Oct. 11  Bessie Tobias, grandmother of Sonny Martin

Oct. 12  Sam Heller, father of Esther Bloch

Oct. 12  Martin Salve, brother of Minnie Peters

Oct. 13  Gertrude Markowitz, mother of Sydney

Oct. 13  Mitchell Sapers, father of Tammy Remez

Oct. 14  Sala Ber, mother of Josef   

Oct. 14  Hanna Jackson, mother of simon

Oct. 17  Frank Feldman, father of Sheila Winston  

Oct. 18  Tzvi Geisler, father of Ben

Oct. 19  Ede Manley, sister of Honey Hellreich

Oct. 20  Harry Liberman, father of Rebecca Greenberg

You can't go back and change the beginning,

but you can start where you are

and change the ending.




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Mark these dates on your calendar

Choir will be singing on:
Shabbat October 14, 2017
Shabbat November 18, 2017
Shabbat December 16, 2017

Album




Remember - Don’t Forget - Take Action


Prayer Book Fund

Esther & Fred Bloch



Remember with your mouth, don’t forget with your heart,

take action as not to forget.




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Great leadership is not always crowned with success.

In order to be a great leader, you have to be willing to fail.

“One of the best ways to attract people to the tradition is for the person teaching and representing Torah to exude love for people, and through personal warmth draw people in.”

Zingers from Pirke Avoth - Perek 1, Mishnah 12





Upcoming

Events

Wednesday,

October 11


P.O.W.


7:30-8:30 pm


Shul Kiddush

Rm


All are

Welcome


Open

to the public

at no cost

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Parsha of The Week

with Judy Hazan


Join this lively group every Wednesday night at 7:30 PM at The Lodzer where we study the week’s sedra together.


Classes are informal and no prior knowledge or preparation is required.


The purpose of the class is to learn the story of the parsha, determine its most important elements and tie its morals and lessons into our daily lives.


Judy Hazan 416-704-1693

Hoshanah

Rabbah



Wednesday,

October 11

9 AM

NoEveningSrvc






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Havatat Aravot:

On the last day of Sukkot, Hoshana Rabba, we beat a bundle of willow branches (actually one is enough) on the floor. To prepare the ground for the rain to penetrate.



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Tashlich (תשליך) is a ritual that many Jews observe between Rosh HaShanah and HaShanah Rabah. "Tashlich" means "casting off" in Hebrew and involves symbolically casting off the sins of the previous year by tossing pieces of bread or another food into a body of flowing water.

Don’t feed the birds

in Toronto Parks!
Here are suggestions for breads which may be most appropriate for specific sins or misbehaviours.


For ordinary sins: White Bread
For complex sins: Multigrain
For twisted sins: Pretzels
For sins of indecision: Waffles
For sins committed in haste: Matzoh

(The list goes on, and on…)

Shemini Atzeret


Begins sunset of

Wednesday,

October 11

CL 6:21 PM

NoEveningSrvc


Thursday,

October 12

9 AM


Eighth Day of Assembly


Yizkor

10:10 AM

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Falling just after Sukkot, (the 8th day,) Shemini Atzeret is the holiday on which Jews start praying for rain.


“On the eighth day you should hold a solemn gathering; you shall not work at your occupation.”

Living the Holidays - The Jewish Way


When the seven days of Sukkot end, the Bible decrees yet another holiday, the Eighth Day of Assembly.  The Rabbis interpreted this as an encore.  After the High Holy Days, after the intense seven days of Sukkot and pilgrimage, the Jewish people [or, we should say, more accurately, "God's people"] are about to leave, to scatter and return to their homes.  God grows nostalgic, as it were, and pensive.  The people of Israel will not come together again in such numbers until Passover six months hence. God will soon miss the sounds of music and pleasure and the unity of the people.  The Torah decreed, therefore, an eighth day of assembly, a final feast/holy day.  On this day Jews leave the sukkah to resume enjoying the comfort of solid, well built, well insulated homes.  The lulav and etrog are put aside; this day, Shemini Atzeret, is a reprise of the celebration of Sukkot but without any of the rituals.  The message is that all the rituals and symbolic language are important but ultimately they remain just symbols"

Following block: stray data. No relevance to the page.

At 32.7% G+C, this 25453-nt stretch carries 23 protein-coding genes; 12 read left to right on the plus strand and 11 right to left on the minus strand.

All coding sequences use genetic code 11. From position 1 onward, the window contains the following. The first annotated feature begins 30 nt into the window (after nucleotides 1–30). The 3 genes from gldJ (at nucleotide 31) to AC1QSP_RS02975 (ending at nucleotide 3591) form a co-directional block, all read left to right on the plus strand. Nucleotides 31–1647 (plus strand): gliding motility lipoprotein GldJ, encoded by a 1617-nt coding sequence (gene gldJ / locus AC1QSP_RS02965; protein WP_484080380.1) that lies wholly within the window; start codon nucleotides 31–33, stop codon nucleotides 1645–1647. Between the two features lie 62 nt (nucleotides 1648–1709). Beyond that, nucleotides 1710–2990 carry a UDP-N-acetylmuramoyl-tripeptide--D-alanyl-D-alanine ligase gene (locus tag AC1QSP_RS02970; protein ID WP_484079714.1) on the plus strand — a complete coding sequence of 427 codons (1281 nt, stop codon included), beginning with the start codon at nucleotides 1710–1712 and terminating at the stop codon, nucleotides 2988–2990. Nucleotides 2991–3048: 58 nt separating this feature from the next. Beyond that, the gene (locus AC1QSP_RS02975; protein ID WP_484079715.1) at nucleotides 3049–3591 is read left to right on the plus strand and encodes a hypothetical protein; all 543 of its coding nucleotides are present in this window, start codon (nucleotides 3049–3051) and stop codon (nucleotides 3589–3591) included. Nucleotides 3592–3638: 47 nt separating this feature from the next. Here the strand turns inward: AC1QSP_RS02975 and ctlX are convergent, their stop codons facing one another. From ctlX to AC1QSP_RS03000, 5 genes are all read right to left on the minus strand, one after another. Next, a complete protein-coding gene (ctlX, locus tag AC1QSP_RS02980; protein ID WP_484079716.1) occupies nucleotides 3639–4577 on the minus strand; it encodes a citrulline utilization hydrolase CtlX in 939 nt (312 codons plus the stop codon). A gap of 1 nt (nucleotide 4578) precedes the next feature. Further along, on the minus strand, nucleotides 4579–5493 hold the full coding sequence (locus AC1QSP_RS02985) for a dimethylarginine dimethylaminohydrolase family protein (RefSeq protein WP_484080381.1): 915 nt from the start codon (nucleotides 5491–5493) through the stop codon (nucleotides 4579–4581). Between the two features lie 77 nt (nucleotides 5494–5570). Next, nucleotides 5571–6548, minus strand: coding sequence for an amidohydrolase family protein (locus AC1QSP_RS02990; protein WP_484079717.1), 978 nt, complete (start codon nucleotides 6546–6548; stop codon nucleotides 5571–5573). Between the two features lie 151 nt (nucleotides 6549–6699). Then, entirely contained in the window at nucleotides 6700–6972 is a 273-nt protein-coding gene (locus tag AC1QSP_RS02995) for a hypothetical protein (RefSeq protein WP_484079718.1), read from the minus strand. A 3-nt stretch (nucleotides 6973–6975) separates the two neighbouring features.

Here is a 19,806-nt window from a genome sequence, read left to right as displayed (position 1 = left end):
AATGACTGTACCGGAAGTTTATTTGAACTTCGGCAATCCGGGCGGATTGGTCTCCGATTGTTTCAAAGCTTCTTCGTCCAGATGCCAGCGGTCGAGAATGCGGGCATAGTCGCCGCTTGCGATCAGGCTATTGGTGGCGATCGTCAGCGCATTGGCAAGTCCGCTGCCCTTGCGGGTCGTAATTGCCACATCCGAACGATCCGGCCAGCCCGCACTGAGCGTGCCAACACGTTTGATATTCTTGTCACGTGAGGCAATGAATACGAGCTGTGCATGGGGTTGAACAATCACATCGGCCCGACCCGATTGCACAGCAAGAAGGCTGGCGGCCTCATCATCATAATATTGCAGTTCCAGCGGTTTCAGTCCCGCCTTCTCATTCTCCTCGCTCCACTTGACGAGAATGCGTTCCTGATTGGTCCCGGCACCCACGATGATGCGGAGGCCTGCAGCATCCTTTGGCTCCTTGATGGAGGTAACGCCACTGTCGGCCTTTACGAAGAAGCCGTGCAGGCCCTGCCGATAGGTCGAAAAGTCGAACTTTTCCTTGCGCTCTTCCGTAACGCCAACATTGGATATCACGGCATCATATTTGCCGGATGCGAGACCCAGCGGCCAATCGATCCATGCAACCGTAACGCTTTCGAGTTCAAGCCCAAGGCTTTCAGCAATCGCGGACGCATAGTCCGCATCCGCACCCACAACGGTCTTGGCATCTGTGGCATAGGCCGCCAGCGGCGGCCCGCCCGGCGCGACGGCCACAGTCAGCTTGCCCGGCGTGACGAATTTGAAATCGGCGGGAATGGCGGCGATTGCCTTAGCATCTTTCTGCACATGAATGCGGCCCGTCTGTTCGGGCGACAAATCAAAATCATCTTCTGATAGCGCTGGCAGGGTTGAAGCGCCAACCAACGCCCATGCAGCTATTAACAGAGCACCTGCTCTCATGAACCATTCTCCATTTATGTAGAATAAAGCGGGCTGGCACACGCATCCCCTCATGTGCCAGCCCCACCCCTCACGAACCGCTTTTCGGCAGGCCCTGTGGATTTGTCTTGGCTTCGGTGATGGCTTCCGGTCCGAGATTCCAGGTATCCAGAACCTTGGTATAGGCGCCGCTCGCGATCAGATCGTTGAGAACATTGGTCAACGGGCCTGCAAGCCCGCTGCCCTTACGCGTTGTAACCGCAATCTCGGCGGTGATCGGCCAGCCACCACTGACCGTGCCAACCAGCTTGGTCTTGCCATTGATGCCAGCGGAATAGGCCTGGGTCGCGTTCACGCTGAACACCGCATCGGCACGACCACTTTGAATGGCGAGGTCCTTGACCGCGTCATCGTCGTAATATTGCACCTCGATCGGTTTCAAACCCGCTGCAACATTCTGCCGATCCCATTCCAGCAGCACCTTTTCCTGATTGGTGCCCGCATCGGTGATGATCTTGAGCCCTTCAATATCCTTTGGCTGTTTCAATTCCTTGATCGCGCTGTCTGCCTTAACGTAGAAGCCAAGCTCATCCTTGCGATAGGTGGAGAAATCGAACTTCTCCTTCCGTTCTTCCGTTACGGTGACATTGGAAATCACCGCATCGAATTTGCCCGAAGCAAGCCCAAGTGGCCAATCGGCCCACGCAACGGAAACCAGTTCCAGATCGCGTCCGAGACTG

Rabbi Irving Greenberg

Simchat Torah


Begins sunset of

Thursday,

October 12

6:30 PM

CL 7:28 PM



Friday,

October 13

9 AM

Ends 7:24 PM


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Simchat Torah is the holiday that celebrates the conclusion of the yearly cycle of reading the Torah, after which we begin anew reading the Five Books of Moses, starting from the first chapter of Genesis.

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Shabbat


Saturday,

October 14


24 Tishri

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Rabbi Eli

Courante


Cantor

David Young


B’aal Koreh:
Harvey Bitterman


Birkot

ha-Shachar

9:12 AM

Led by

Frank Steiman

Yishtabach

9:30 AM


Please help us out by coming early…

We need a minyan to start!


Kiddush Lunch



This week’s Kiddush

is sponsored by

Esther and Fred Bloch

for the baby naming

of their grand-daughter

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Torah Times


Triennial Year 2


Parashat: Bereshith

1. 2:4 - 2:9 (pg. 6)
2. 2:10 - 2:19
3. 2:20 - 2:25
4. 3:1 - 3:21
5. 3:22 - 3:24
6. 4:1 - 4:18
7. 4:19 - 4:26
maf. 4:23 - 4:26

Haftorah:

Isaiah 42:15 - 43:10 (pg.21)



Candle Lighting:

6:18 p.m. – Friday


Havdalah:

7:24 p.m. – Saturday


Shabbat Bereshit

24 Tishri

After reading the final words of the book of Deuteronomy, we turn back to the very beginning, to creation. This week we will read about the creation of the earth.

Monday,

October 16


Week 39


Karate lessons

For Seniors


Join us

with open hands

and Kick back!


Mondays & Fridays

After

Kiddush Breakfast

(10 - 11 AM)ish


Dojo Lodzer

Upstairs Hall

Kiai - Sen!

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Our very own Black belt, David Birken, is leading the class